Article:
For more than 10 years, Janice Beaton Fine Cheese has been known as Calgary’s best place to buy artisanal, fresh-cut cheeses from around the world. In the video chat below, owner Janice Beaton joins me today to talk about pairing wine and cheese.
Why are many people as obsessive about cheese as they are about wine?
What makes Canadian cheeses different from other regions?
What are your best tips for tasting cheese? Pairing it with wine? Let’s pair the following wines and cheese to see how well they go together (or not).
Mountain-Ash Goat Cheese from Ran-Cher Acres in Aylesford, NS
Patterned after a Loire Valley classic, ash-coated chevre. Pasteurised. Aged two months. Flinty, dense texture with typical gentle grassy, herbaceous notes. It will work better with Jost and Luckett Tidal Bay than the Nova 7 blend as it’s better with a less fruity wine.
Avonlea Cheddar from COWS Creamery in Charlottetown, PEI
The only clothbound cheddar made in Canada, and they spent months working with a cheesemaker in the Orkneys to get the English technique down pat with raw milk, aged 12 months. Maybe its knowing its from PEI that does this, but I think it tastes like mashed potatoes and butter! It is earthy, fruity and exquisitely textured. A gem! Delish with Jost and Luckett Tidal Bay and Nova 7.
Old Growler from That Dutchman in Upper Economy on the Bay of Fundy, NS
The Old Growler is a minimum 12-month old gouda with beautiful protein/salt crystal development (what we call in my shop “the crunchy bits”). It’s sweet, tangy, dense yet creamy in texture. It will work well with both Tidals and Nova 7.
Dragon’s Breath from That Dutchman in Upper Economy on the Bay of Fundy, NS
Dragon’s Breath is a most unusual blue. Although innoculated with Penicillium Roquefortii, its enrobed in wax which prevents access to air, which is necessary for the development of blue-ing. Moist, dense, almost chalky at times, its flavour has been compared to a combination of sharp cheddar and classic blue flavour notes. It’s great with Pete’s sweet wine!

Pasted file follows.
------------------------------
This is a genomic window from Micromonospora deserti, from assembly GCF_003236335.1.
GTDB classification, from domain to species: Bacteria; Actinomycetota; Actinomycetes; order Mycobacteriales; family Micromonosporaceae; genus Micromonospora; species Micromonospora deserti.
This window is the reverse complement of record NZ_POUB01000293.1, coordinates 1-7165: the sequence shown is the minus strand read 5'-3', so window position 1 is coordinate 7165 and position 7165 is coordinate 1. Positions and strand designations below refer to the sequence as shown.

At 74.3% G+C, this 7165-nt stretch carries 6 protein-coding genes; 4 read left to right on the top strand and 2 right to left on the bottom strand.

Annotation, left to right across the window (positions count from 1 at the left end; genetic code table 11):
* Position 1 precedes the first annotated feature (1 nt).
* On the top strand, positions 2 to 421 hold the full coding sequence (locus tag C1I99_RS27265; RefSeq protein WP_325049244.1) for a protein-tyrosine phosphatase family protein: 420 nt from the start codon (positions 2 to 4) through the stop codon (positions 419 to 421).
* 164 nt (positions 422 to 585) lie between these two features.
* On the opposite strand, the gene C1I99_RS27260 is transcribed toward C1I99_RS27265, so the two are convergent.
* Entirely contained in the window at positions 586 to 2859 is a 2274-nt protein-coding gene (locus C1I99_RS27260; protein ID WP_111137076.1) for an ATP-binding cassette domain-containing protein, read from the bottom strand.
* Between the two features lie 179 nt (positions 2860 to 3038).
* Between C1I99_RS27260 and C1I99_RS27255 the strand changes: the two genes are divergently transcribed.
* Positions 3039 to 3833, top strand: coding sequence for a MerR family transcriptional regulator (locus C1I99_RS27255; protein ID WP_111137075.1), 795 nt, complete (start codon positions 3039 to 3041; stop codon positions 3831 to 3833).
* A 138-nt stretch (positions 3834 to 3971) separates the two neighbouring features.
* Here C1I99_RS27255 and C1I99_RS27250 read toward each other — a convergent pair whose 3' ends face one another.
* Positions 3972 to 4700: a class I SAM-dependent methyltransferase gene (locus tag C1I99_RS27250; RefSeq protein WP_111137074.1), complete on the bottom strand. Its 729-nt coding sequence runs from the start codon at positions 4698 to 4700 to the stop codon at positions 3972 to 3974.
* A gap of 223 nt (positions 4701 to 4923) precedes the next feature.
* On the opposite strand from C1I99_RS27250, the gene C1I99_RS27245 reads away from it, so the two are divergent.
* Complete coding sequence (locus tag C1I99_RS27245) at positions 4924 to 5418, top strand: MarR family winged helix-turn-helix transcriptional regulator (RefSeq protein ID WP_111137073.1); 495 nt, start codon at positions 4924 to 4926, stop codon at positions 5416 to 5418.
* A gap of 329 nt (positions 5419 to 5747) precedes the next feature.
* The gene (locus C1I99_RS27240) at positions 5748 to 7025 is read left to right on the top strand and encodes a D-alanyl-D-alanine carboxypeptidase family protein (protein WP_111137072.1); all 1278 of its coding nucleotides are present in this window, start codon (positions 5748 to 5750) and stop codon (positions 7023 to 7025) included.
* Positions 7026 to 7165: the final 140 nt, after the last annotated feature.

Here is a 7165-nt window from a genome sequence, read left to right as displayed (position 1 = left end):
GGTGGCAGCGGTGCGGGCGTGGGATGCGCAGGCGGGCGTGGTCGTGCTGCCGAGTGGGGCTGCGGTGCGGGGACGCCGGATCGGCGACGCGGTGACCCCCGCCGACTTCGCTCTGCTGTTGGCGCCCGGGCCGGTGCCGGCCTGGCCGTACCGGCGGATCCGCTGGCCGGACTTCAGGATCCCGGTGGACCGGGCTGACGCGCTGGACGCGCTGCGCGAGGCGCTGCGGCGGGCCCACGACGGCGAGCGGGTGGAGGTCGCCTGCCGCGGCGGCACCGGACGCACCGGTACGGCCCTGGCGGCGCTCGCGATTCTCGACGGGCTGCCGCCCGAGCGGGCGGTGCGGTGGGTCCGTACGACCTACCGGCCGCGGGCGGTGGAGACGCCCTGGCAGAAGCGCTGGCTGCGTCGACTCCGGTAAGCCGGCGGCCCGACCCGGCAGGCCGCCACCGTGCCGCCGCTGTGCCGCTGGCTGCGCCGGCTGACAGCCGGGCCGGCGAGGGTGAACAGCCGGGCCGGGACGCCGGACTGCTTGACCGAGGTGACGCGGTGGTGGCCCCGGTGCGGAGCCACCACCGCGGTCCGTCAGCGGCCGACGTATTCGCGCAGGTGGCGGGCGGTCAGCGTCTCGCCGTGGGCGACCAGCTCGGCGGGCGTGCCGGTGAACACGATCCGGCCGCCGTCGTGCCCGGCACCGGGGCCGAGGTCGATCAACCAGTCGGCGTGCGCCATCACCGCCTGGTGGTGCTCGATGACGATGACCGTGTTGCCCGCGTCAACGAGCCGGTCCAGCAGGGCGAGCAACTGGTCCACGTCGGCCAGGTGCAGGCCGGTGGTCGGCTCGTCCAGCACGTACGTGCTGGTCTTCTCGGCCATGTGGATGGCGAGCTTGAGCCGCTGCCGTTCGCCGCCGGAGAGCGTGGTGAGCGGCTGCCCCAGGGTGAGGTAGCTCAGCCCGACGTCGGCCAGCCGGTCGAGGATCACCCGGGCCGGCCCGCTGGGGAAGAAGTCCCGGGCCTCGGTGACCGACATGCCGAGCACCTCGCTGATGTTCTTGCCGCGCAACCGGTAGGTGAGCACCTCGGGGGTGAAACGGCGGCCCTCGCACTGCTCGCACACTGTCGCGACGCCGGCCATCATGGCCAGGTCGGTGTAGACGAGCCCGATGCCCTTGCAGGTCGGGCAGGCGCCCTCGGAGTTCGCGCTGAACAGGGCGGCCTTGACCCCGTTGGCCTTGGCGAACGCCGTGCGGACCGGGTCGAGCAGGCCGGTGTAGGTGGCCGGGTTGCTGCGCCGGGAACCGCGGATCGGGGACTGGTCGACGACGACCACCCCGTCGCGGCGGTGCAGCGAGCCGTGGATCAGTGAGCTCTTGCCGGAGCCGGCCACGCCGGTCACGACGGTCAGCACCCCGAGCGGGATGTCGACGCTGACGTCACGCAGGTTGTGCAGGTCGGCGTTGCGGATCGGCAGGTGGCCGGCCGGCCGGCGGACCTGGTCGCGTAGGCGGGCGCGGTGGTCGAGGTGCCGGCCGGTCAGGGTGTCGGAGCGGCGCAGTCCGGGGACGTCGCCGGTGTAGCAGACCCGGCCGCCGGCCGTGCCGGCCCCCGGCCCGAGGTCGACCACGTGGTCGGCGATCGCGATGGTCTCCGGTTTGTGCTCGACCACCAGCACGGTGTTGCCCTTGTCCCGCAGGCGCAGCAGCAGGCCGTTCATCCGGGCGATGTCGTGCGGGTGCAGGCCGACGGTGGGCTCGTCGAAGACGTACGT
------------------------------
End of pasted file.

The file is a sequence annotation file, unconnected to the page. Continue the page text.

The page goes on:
Caora Caise, from Huntington, Cape Breton, NS
Only licensed since six months, so very new to the stage! A six-month-old raw ewe’s milk cheese, it’s made in the style of the Basque sheep cheeses. It has beautiful natural rind development, slightly open curd, crumbly, with that unmistakable underscoring of butterscotch that is common to these cheeses. It’s especially good with Tidals.
The cheeses I tasted with Janice in addition to the Avonlea Cheddar included:
An ash-ripened from Quebec (the one I called nasty in the video), but it was a lovely goat cheese … just ugly on the outside.
Lankaaster Aged Gouda
Margaret Morris’s from Glengarry Cheese based on an ancient Gouda recipe.
Made by the monks at Abbaye St Benoit-du-Lac in Quebec. I suppose I should make an effort to start liking such a blessed cheese.
Benjamin Bridge Benjamin Bridge Nova 7, Gaspereau Valley, Nova Scotia Canada
Celebrate life! Wow this is liquid exuberance. Moscato-grape aromas with orange zest and honeysuckle swaying in the summer breeze. Low alcohol, and some sweetness make this a great aperitif or companion to any spicy dish or one with a bit of sweetness like glazed ham, sweet potatoes etc. Food matches: smoked salmon, lobster, seafood chowder, charcuterie and Dragon’s Breath blue cheese. Drink: 2011 – 2015 256289 6.9% MD 750 ml $25.00 Score: 92/100.2
Jost Vineyards Tidal Bay, Gaspereau Valley, Nova Scotia Canada
Fresh, clean and floral like small white flowers in spring on a mountainside. So pretty and refreshing. Food matches: succulent lobster dishes, fresh oysters, fish and chips, Nova Scotia cheeses (including heavy blues), poultry, lemon-pepper seared tuna, calamari and fish cakes. Drink: 2012 – 2014 624448034740 10.6% D 750 ml $19.99 Score: 88/100.
Gaspereau Vineyards Tidal Bay, Gaspereau Valley, Nova Scotia, Canada
So pretty! Lovely, light and floral with a crisp, mouth-watering refreshment. Open a bottle and feel happy. Food matches: seafood and shellfish, salads. Drink: 2012 – 2014 624448094041 D 750 ml $21.99 Score: 88/100
You may also enjoy these video chats:
Dragon’s Den Arlene Dickinson talks about wine, women, business
Social Media & Wine Part 2: How wineries need to use Social-Local-Mobile
Marketing Wine & Brand Launches: Daniel Speck, Henry of Pelham Winery on can you use consumer package goods marketing to such a fragmented, quirky and artisanal category like wine?
Price of wines: How are they set? Is expensive always better? John Skinner, Painted Rock Winery
See all wine video chats here.
Is there someone else with a fascinating wine story whom you think I should interview?
Please e-mail me: [email protected]
Janice Beaton Fine Cheese
1017 – 16th Avenue SW